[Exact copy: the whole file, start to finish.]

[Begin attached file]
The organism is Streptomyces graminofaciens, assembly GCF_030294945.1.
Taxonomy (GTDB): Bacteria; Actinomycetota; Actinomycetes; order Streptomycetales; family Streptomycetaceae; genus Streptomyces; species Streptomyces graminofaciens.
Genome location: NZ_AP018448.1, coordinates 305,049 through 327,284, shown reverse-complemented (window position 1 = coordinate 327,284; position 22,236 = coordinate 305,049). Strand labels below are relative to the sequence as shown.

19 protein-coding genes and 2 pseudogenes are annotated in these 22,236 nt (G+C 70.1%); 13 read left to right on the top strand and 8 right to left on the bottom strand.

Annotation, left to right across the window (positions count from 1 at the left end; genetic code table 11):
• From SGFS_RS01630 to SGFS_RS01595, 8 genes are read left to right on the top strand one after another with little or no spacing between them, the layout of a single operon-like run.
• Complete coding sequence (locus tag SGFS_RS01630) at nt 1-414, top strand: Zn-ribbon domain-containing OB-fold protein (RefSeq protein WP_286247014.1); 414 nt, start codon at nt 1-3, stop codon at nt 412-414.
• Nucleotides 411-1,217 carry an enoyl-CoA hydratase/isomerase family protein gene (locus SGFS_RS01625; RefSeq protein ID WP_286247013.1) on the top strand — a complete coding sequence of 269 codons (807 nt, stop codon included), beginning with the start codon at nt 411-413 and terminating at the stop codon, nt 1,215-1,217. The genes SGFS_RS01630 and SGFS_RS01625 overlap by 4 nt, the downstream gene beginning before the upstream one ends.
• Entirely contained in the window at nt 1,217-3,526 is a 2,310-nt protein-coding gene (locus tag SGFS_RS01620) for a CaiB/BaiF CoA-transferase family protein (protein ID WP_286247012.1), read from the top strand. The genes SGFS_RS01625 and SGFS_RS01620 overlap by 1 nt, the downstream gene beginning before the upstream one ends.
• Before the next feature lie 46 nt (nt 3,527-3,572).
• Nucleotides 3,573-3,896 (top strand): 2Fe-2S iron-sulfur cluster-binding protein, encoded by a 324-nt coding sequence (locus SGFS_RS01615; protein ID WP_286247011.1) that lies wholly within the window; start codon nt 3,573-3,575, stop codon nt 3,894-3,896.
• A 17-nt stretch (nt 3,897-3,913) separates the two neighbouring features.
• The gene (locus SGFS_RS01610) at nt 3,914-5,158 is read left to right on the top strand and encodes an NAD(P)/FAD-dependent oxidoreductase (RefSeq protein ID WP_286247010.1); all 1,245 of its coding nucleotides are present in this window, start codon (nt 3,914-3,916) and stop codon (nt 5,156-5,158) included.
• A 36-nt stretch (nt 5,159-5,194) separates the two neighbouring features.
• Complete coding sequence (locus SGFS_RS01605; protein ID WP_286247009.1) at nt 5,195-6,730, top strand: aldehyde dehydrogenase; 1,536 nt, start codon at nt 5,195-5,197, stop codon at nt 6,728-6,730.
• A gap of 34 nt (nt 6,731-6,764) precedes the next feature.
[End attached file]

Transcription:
The organism is Streptomyces graminofaciens, assembly GCF_030294945.1.
Taxonomy (GTDB): Bacteria; Actinomycetota; Actinomycetes; order Streptomycetales; family Streptomycetaceae; genus Streptomyces; species Streptomyces graminofaciens.
Genome location: NZ_AP018448.1, coordinates 305,049 through 327,284, shown reverse-complemented (window position 1 = coordinate 327,284; position 22,236 = coordinate 305,049). Strand labels below are relative to the sequence as shown.

19 protein-coding genes and 2 pseudogenes are annotated in these 22,236 nt (G+C 70.1%); 13 read left to right on the top strand and 8 right to left on the bottom strand.

Annotation, left to right across the window (positions count from 1 at the left end; genetic code table 11):
• From SGFS_RS01630 to SGFS_RS01595, 8 genes are read left to right on the top strand one after another with little or no spacing between them, the layout of a single operon-like run.
• Complete coding sequence (locus tag SGFS_RS01630) at nt 1-414, top strand: Zn-ribbon domain-containing OB-fold protein (RefSeq protein WP_286247014.1); 414 nt, start codon at nt 1-3, stop codon at nt 412-414.
• Nucleotides 411-1,217 carry an enoyl-CoA hydratase/isomerase family protein gene (locus SGFS_RS01625; RefSeq protein ID WP_286247013.1) on the top strand — a complete coding sequence of 269 codons (807 nt, stop codon included), beginning with the start codon at nt 411-413 and terminating at the stop codon, nt 1,215-1,217. The genes SGFS_RS01630 and SGFS_RS01625 overlap by 4 nt, the downstream gene beginning before the upstream one ends.
• Entirely contained in the window at nt 1,217-3,526 is a 2,310-nt protein-coding gene (locus tag SGFS_RS01620) for a CaiB/BaiF CoA-transferase family protein (protein ID WP_286247012.1), read from the top strand. The genes SGFS_RS01625 and SGFS_RS01620 overlap by 1 nt, the downstream gene beginning before the upstream one ends.
• Before the next feature lie 46 nt (nt 3,527-3,572).
• Nucleotides 3,573-3,896 (top strand): 2Fe-2S iron-sulfur cluster-binding protein, encoded by a 324-nt coding sequence (locus SGFS_RS01615; protein ID WP_286247011.1) that lies wholly within the window; start codon nt 3,573-3,575, stop codon nt 3,894-3,896.
• A 17-nt stretch (nt 3,897-3,913) separates the two neighbouring features.
• The gene (locus SGFS_RS01610) at nt 3,914-5,158 is read left to right on the top strand and encodes an NAD(P)/FAD-dependent oxidoreductase (RefSeq protein ID WP_286247010.1); all 1,245 of its coding nucleotides are present in this window, start codon (nt 3,914-3,916) and stop codon (nt 5,156-5,158) included.
• A 36-nt stretch (nt 5,159-5,194) separates the two neighbouring features.
• Complete coding sequence (locus SGFS_RS01605; protein ID WP_286247009.1) at nt 5,195-6,730, top strand: aldehyde dehydrogenase; 1,536 nt, start codon at nt 5,195-5,197, stop codon at nt 6,728-6,730.
• A gap of 34 nt (nt 6,731-6,764) precedes the next feature.